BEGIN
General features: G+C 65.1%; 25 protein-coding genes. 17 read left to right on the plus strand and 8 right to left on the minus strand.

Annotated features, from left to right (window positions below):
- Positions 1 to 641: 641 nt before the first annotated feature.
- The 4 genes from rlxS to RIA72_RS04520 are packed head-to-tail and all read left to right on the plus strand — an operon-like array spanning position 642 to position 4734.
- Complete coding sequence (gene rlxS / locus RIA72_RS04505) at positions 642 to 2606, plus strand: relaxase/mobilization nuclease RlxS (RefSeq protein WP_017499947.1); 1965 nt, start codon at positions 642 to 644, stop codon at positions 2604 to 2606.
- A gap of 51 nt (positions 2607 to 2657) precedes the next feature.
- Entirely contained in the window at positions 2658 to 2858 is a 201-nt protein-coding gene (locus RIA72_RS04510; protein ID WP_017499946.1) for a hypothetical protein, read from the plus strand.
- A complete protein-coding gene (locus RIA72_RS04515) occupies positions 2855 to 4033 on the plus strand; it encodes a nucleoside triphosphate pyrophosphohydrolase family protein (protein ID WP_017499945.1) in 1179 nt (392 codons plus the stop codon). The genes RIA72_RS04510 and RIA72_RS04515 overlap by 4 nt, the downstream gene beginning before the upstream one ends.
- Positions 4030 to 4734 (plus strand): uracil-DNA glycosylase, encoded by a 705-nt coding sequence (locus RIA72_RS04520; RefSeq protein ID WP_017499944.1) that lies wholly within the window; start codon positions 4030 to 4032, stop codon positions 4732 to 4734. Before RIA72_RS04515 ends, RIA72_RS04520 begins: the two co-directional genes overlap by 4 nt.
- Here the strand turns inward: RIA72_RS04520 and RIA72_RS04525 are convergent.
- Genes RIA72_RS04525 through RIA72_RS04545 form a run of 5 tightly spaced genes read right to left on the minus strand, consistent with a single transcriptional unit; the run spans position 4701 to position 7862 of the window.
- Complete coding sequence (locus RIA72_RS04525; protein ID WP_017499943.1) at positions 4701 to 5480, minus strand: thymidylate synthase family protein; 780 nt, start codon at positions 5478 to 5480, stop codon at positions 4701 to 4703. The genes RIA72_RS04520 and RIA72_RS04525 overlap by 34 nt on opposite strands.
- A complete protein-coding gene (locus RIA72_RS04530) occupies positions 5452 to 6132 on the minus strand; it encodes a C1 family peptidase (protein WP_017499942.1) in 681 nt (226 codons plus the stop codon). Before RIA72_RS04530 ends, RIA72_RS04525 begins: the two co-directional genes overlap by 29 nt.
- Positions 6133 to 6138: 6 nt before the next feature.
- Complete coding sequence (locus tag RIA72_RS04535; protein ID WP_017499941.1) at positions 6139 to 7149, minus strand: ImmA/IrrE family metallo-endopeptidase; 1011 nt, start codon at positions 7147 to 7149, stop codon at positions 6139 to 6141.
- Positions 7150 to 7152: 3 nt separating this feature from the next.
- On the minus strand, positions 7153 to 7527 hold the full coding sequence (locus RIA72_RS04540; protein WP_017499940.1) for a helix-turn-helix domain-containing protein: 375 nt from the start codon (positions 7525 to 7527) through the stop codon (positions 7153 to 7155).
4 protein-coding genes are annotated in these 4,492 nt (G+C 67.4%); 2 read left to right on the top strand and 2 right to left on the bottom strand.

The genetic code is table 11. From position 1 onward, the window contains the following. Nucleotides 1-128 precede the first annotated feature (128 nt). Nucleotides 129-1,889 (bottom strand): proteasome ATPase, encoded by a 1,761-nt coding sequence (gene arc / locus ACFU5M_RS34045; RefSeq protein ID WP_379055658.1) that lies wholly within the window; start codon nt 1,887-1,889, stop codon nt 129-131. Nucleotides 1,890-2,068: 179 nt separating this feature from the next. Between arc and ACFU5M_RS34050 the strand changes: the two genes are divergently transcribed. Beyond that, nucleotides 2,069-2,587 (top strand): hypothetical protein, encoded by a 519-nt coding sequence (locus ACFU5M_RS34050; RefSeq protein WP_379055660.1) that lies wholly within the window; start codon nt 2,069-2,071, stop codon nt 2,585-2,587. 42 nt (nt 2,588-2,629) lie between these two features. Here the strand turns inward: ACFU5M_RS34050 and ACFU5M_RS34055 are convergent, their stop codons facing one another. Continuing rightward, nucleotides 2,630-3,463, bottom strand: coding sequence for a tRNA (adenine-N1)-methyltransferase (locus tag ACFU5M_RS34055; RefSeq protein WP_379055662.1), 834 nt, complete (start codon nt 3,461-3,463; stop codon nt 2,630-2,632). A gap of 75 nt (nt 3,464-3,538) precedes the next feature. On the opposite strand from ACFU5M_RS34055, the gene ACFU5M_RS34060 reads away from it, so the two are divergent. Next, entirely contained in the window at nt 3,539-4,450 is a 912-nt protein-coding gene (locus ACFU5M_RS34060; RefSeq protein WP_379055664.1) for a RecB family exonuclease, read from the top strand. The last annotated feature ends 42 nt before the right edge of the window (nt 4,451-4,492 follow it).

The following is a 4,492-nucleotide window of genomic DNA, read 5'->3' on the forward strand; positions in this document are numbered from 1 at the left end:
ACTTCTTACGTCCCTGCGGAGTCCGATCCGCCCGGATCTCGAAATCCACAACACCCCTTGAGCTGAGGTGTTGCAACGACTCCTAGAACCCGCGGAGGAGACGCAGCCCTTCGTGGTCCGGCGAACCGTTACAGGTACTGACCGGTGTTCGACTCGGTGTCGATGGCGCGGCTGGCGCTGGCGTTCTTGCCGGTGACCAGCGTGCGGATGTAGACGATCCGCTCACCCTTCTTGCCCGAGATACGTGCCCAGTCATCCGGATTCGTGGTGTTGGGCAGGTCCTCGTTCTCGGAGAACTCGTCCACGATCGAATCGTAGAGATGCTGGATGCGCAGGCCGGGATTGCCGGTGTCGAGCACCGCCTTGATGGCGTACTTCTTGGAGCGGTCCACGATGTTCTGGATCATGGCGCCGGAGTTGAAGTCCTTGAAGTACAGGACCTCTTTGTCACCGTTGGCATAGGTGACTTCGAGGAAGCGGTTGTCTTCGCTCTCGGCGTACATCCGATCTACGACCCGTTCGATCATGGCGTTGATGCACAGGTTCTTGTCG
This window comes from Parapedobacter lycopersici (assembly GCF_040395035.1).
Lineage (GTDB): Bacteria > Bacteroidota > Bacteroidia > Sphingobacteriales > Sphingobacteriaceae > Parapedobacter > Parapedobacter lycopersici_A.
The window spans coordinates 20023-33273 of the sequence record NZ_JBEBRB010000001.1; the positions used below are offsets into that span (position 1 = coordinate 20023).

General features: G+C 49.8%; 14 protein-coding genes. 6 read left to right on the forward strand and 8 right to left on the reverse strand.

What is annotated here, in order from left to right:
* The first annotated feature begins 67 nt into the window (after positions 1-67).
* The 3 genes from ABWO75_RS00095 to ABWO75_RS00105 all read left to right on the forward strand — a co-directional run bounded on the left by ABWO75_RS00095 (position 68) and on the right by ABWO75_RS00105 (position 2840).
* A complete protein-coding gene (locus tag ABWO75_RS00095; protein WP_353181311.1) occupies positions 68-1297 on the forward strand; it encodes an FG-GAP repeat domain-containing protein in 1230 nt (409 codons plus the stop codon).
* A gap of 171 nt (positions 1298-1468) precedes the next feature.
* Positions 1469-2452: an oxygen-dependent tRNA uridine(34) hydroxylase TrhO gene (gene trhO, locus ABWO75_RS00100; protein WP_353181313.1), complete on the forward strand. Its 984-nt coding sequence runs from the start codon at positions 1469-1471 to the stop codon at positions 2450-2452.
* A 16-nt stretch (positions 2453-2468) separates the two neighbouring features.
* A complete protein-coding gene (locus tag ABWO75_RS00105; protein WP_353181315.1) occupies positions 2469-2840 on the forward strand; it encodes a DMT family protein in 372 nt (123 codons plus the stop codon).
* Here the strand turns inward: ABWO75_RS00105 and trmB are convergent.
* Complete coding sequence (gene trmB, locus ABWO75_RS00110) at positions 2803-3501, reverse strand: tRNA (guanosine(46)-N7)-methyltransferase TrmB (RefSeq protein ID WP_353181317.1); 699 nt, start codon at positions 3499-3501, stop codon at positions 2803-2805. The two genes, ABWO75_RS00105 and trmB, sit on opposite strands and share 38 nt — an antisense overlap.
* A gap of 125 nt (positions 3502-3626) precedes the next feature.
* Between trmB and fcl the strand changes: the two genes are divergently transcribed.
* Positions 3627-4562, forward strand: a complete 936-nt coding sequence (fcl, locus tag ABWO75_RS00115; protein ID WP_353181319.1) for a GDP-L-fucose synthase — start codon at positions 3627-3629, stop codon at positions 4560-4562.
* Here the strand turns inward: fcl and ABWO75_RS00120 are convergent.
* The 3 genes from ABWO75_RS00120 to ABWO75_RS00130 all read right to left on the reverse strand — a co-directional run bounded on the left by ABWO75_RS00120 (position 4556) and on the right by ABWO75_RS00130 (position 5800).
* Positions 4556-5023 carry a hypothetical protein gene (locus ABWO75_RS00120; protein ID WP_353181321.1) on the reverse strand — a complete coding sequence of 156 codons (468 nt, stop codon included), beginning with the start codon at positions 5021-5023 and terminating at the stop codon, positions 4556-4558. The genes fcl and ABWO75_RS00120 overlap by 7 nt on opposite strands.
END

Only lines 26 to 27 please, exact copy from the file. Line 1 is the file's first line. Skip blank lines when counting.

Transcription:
What is annotated here, in order from left to right:
* The first annotated feature begins 67 nt into the window (after positions 1-67).